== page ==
"Perceptions of WMD in the Media" — Presentation by Kelsey Davenport at the 2016 James Timbie Forum

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Kelsey Davenport, director of nonproliferation policy, at the 2016 Timbie Forum on engaging emerging professionals in the field

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Kelsey Davenport, Director of Nonproliferation Policy

Kelsey Davenport, Arm Control Association's director of nonproliferation policy, spoke on "Perceptions of WMD in the Media" and how to engage emerging young professionals in the field of arms control at the U.S. State Department's 2016 James Timbie Forum.

Video of her remarks is available via our Youtube channel, or below.

 

Posted: July 14, 2016

Looking Back on the ICJ’s 1996 Advisory Opinion

On July 8, 1996, following a prolonged debate on the legality of nuclear weapons and their use, the International Court of Justice (ICJ) issued a momentous advisory opinion that would influence the discussion of nuclear weapons use under the scope of international law for years to come. In the July/August edition of Arms Control Today , John Burroughs offers an in-depth look back on the 1996 advisory opinion . He describes the court’s discussion of the issue, the conclusions and context of the advisory opinion, and how the ruling has recently been invoked in a new nuclear disarmament case...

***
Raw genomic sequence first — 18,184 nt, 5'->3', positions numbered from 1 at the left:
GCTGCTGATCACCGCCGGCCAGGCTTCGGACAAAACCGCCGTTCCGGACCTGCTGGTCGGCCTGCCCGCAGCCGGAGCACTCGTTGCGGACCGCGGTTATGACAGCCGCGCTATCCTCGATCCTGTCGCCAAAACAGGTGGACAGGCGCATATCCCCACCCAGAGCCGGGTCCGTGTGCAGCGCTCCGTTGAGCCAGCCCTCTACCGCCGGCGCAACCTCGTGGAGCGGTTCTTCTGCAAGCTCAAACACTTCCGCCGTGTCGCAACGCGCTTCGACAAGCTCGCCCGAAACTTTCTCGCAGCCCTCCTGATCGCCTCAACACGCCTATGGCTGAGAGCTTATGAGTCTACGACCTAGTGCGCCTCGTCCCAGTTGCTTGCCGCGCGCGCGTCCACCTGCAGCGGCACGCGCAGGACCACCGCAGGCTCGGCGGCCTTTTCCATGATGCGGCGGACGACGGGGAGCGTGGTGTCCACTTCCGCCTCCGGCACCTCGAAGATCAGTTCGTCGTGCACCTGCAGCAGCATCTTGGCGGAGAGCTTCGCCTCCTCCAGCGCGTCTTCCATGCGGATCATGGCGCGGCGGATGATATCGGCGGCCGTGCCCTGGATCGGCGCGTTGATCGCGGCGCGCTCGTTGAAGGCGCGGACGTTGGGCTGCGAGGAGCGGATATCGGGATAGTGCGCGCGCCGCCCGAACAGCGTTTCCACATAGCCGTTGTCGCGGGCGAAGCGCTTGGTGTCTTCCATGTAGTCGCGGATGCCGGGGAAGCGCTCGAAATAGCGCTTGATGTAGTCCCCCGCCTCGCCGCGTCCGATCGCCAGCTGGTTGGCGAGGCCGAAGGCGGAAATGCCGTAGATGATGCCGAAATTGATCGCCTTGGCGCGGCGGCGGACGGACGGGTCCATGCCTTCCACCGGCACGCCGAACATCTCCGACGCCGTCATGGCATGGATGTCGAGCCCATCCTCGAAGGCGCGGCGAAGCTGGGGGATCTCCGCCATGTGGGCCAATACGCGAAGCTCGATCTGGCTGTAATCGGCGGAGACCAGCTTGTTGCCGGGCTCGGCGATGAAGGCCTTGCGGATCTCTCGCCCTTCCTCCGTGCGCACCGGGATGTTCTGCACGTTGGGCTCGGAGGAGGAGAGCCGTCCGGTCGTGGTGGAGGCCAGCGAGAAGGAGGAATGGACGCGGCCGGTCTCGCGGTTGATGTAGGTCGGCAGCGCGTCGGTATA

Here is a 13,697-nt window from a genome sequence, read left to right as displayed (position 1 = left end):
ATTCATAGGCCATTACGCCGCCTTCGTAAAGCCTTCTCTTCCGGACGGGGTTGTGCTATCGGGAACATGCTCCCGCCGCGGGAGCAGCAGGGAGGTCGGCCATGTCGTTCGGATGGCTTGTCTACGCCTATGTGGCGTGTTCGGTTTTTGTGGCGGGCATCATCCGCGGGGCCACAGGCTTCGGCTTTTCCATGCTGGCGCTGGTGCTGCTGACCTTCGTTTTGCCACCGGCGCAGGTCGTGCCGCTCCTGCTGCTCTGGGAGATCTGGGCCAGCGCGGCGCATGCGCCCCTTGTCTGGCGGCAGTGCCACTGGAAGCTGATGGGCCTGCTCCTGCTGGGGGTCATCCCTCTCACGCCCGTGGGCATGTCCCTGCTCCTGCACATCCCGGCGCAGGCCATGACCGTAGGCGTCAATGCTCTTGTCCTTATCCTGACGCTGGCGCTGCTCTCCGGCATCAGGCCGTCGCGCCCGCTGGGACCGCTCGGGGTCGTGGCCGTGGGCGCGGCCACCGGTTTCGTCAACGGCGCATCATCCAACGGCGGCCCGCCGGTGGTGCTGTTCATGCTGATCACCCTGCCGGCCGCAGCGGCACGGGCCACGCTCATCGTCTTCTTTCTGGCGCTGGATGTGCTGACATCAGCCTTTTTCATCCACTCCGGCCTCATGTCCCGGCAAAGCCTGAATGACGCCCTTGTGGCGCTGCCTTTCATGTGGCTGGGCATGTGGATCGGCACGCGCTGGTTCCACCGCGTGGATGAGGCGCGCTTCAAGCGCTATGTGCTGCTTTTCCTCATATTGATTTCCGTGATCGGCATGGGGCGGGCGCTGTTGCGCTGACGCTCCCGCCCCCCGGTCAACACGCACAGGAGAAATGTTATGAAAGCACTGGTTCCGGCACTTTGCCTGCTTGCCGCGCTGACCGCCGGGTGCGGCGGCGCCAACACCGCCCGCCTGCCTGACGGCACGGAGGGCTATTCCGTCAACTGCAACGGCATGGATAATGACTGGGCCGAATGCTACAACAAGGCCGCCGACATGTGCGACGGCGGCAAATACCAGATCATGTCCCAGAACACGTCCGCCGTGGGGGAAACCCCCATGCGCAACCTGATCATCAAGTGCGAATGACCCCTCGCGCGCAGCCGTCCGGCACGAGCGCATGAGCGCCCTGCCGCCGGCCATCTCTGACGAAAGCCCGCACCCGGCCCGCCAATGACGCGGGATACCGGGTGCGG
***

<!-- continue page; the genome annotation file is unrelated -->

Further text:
Global Initiative Sets Priorities

Members of a voluntary initiative to strengthen nuclear security and prevent nuclear terrorism met last month to discuss the initiative’s work over the past 10 years and lay out new priorities.

July/August 2016

By Kelsey Davenport

Members of a voluntary initiative to strengthen nuclear security and prevent nuclear terrorism met last month to discuss the initiative’s work over the past 10 years and lay out new priorities.